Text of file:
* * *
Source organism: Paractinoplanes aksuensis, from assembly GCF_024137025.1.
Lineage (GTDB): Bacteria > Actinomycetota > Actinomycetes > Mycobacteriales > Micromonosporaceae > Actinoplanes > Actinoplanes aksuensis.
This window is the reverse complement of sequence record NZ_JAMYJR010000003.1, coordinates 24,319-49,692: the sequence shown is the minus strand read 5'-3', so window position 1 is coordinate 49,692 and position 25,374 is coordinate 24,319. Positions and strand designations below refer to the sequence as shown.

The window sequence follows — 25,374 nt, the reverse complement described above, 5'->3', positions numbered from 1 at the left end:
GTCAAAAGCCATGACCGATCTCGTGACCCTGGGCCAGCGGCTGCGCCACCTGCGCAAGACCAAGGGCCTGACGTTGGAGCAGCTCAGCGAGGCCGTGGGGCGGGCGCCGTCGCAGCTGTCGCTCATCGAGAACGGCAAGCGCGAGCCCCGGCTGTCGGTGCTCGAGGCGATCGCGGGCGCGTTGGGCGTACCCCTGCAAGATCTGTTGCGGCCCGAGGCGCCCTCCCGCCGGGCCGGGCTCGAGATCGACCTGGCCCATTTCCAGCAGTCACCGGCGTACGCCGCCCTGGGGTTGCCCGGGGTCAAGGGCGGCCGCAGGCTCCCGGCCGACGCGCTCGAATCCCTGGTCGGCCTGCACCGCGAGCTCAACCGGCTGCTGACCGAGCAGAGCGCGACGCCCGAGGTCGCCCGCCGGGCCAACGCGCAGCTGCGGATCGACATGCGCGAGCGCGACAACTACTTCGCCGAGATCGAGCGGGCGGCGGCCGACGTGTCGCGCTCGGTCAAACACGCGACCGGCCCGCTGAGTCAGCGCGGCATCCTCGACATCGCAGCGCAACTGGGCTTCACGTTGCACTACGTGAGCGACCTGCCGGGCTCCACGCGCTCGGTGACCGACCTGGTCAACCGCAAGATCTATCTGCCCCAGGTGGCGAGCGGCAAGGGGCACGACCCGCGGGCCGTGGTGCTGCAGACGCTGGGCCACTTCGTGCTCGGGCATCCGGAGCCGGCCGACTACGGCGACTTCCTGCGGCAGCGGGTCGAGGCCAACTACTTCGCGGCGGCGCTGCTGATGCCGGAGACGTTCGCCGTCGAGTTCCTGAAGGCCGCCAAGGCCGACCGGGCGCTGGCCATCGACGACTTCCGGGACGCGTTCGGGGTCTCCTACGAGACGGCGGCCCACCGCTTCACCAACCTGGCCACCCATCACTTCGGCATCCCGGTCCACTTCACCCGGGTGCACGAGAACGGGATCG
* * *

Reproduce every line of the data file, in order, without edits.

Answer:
Source organism: Paractinoplanes aksuensis, from assembly GCF_024137025.1.
Lineage (GTDB): Bacteria > Actinomycetota > Actinomycetes > Mycobacteriales > Micromonosporaceae > Actinoplanes > Actinoplanes aksuensis.
This window is the reverse complement of sequence record NZ_JAMYJR010000003.1, coordinates 24,319-49,692: the sequence shown is the minus strand read 5'-3', so window position 1 is coordinate 49,692 and position 25,374 is coordinate 24,319. Positions and strand designations below refer to the sequence as shown.

The window sequence follows — 25,374 nt, the reverse complement described above, 5'->3', positions numbered from 1 at the left end:
GTCAAAAGCCATGACCGATCTCGTGACCCTGGGCCAGCGGCTGCGCCACCTGCGCAAGACCAAGGGCCTGACGTTGGAGCAGCTCAGCGAGGCCGTGGGGCGGGCGCCGTCGCAGCTGTCGCTCATCGAGAACGGCAAGCGCGAGCCCCGGCTGTCGGTGCTCGAGGCGATCGCGGGCGCGTTGGGCGTACCCCTGCAAGATCTGTTGCGGCCCGAGGCGCCCTCCCGCCGGGCCGGGCTCGAGATCGACCTGGCCCATTTCCAGCAGTCACCGGCGTACGCCGCCCTGGGGTTGCCCGGGGTCAAGGGCGGCCGCAGGCTCCCGGCCGACGCGCTCGAATCCCTGGTCGGCCTGCACCGCGAGCTCAACCGGCTGCTGACCGAGCAGAGCGCGACGCCCGAGGTCGCCCGCCGGGCCAACGCGCAGCTGCGGATCGACATGCGCGAGCGCGACAACTACTTCGCCGAGATCGAGCGGGCGGCGGCCGACGTGTCGCGCTCGGTCAAACACGCGACCGGCCCGCTGAGTCAGCGCGGCATCCTCGACATCGCAGCGCAACTGGGCTTCACGTTGCACTACGTGAGCGACCTGCCGGGCTCCACGCGCTCGGTGACCGACCTGGTCAACCGCAAGATCTATCTGCCCCAGGTGGCGAGCGGCAAGGGGCACGACCCGCGGGCCGTGGTGCTGCAGACGCTGGGCCACTTCGTGCTCGGGCATCCGGAGCCGGCCGACTACGGCGACTTCCTGCGGCAGCGGGTCGAGGCCAACTACTTCGCGGCGGCGCTGCTGATGCCGGAGACGTTCGCCGTCGAGTTCCTGAAGGCCGCCAAGGCCGACCGGGCGCTGGCCATCGACGACTTCCGGGACGCGTTCGGGGTCTCCTACGAGACGGCGGCCCACCGCTTCACCAACCTGGCCACCCATCACTTCGGCATCCCGGTCCACTTCACCCGGGTGCACGAGAACGGGATCG